HARP:  The Home Affordable Refinance Program (HARP) is unique — it’s the only refinance program that enables borrowers with little to no equity in their homes to take advantage of low interest rates and other refinancing benefits.  HARP ends December 31, 2015.  The major HARP eligibility criteria are:

 
  • Good Payment History:  To qualify, you must have a good payment history for the past 12 months.  This means having no late payments in the last 6 months and no more than one 30-day late payment from 6 to 12 months ago.

  • Does Not Have To Be Your Primary Residence:  Your home can be your primary residence, 2nd home or investment property.

  • Limited Equity:  You have limited equity or your first mortgage exceeds the current market value of the home (i.e., your loan-to-value ratio must be > 80% to be eligible).

  • Loan Owned By Fannie or Freddie:  Your loan is owned or guaranteed by Fannie Mae or Freddie Mac.  To quickly find if Fannie Mae owns your loan, click the Fannie Mae Loan Lookup Tool.  To see if Freddie Mac owns your loan, click the Freddie Mac Loan Lookup Tool.

  • Your Loan Was Bought Before May 31, 2009:  Your loan was acquired by Fannie Mae or Freddie Mac on or before May 31, 2009.  This date can be found in the Loan Lookup results.


HAMP:  The Home Affordable Modification Program (HAMP) is for homeowners who do not qualify for HARP.  It is designed specifically to help homeowners impacted by financial hardship.  With HAMP, your loan is modified to make your monthly mortgage payment no more than 31% of your gross (pre-tax) monthly income.  If eligible, the modification permanently changes the original terms of your mortgage.  The major HAMP eligibility criteria are:

 
  • Cannot Refinance:  You are ineligible to refinance your current mortgage.

  • Long-Term Hardship:  You are facing a long-term hardship.

  • Missed Payments:  You are behind on your mortgage payments or likely to fall behind soon.

  • Loan Owned By Fannie or Freddie:  Your loan is owned or guaranteed by Fannie Mae or Freddie Mac.  To quickly find if Fannie Mae owns your loan, click the Fannie Mae Loan Lookup Tool.  To see if Freddie Mac owns your loan, click the Freddie Mac Loan Lookup Tool.

  • You Signed Your Loan Papers Before January 1, 2009:  Your loan was originated on or before January 1, 2009 (i.e., the date you closed your loan.)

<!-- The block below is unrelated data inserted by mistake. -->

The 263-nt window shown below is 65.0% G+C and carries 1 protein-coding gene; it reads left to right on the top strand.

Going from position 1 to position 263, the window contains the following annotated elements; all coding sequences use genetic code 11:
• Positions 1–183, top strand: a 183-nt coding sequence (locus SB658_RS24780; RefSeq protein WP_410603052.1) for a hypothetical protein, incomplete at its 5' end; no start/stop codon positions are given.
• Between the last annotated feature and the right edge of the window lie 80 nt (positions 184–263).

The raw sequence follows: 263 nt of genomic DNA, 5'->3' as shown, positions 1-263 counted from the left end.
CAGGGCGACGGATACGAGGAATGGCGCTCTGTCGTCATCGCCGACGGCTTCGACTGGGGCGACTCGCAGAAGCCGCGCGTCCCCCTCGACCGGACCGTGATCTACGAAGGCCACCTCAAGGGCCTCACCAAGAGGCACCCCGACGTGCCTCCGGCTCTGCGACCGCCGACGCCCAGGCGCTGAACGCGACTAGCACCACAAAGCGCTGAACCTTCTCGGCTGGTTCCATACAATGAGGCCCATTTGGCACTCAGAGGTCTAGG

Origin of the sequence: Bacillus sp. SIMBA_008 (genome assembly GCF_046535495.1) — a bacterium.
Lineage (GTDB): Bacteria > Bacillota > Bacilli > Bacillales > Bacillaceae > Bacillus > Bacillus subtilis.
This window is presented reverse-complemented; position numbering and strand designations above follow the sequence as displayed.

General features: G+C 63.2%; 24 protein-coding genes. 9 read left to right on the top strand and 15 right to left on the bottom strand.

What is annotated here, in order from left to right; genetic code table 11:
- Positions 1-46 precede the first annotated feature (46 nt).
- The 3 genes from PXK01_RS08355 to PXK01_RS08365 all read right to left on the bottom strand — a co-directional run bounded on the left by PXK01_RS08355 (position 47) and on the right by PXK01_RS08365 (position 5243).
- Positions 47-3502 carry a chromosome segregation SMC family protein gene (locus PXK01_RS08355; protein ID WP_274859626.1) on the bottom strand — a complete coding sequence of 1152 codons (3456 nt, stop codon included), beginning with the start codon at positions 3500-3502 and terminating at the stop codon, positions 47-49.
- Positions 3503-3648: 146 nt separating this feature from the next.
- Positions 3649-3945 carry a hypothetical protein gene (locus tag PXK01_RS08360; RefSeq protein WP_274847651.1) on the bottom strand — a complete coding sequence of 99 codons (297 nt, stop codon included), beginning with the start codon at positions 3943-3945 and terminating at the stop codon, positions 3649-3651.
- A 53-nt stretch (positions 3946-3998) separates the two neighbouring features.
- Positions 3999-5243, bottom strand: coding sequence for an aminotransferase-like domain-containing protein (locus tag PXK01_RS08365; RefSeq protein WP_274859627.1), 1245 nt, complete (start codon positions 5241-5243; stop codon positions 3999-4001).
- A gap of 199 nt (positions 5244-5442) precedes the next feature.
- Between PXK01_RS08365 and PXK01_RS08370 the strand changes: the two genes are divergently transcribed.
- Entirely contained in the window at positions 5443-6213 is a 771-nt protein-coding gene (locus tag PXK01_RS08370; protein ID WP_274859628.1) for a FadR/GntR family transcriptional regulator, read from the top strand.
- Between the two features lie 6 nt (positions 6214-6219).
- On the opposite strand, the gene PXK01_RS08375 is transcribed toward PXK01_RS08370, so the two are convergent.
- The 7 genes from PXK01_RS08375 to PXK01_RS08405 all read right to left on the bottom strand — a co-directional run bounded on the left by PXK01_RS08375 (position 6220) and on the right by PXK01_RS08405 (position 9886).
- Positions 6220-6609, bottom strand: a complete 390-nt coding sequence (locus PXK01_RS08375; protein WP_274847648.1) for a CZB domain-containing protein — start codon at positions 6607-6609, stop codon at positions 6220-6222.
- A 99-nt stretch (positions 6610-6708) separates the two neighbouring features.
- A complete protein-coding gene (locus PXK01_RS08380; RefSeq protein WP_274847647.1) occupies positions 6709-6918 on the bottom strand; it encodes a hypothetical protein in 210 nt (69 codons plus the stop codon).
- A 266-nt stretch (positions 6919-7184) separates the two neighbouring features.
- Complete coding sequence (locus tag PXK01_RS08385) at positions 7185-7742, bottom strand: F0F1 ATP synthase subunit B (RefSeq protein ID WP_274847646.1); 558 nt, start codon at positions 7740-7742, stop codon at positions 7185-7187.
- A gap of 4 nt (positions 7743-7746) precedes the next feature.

Remember as with any mortgage loan, your first step should be to contact your lender and a local HUD certified housing counselor.  But if your lender is not working with you properly to resolve the problem with your Fannie Mae or Freddie Mac loan, you should report the matter to Fannie or Freddie directly.

In-Person and Telephone Support For Borrowers

Fannie Mae offers in-person and telephone support for borrowers through its Mortgage Help Centers.  If your loan is owned by Fannie Mae, you can meet in-person or by phone with an experienced housing advisor to discuss your mortgage situation.  English and Spanish advisors are available, and all services offered by the Fannie Mae Mortgage Help Center are at no cost.

          Fannie Mae Mortgage Help Center

          1-800-7FANNIE
          1-800-732-6643

           Email Fannie Mae through a contact-us form.


Freddie Mac offers in-person and telephone support for borrowers through its Borrower Help Centers.  If your loan is owned by Freddie Mac, you can meet in-person or by phone with an experienced housing advisor to discuss your mortgage situation.  English and Spanish advisors are available, and all services offered by the Freddie Mac Borrower Help Center are at no cost.

          Freddie Mac Borrower Help Center

          1-800-FREDDIE 
          1-800-373-3343

          Email Freddie Mac through a contact-us form.

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This website provides general legal information and not legal advice.  The law is complex and changes frequently. 
Before you apply any general legal information to a particular situation, consult an attorney. 
If you cannot afford an attorney call 1-866-Law-Ohio (1-866-529-6446) or visit OhioLegalServices.org for your closest legal aid office.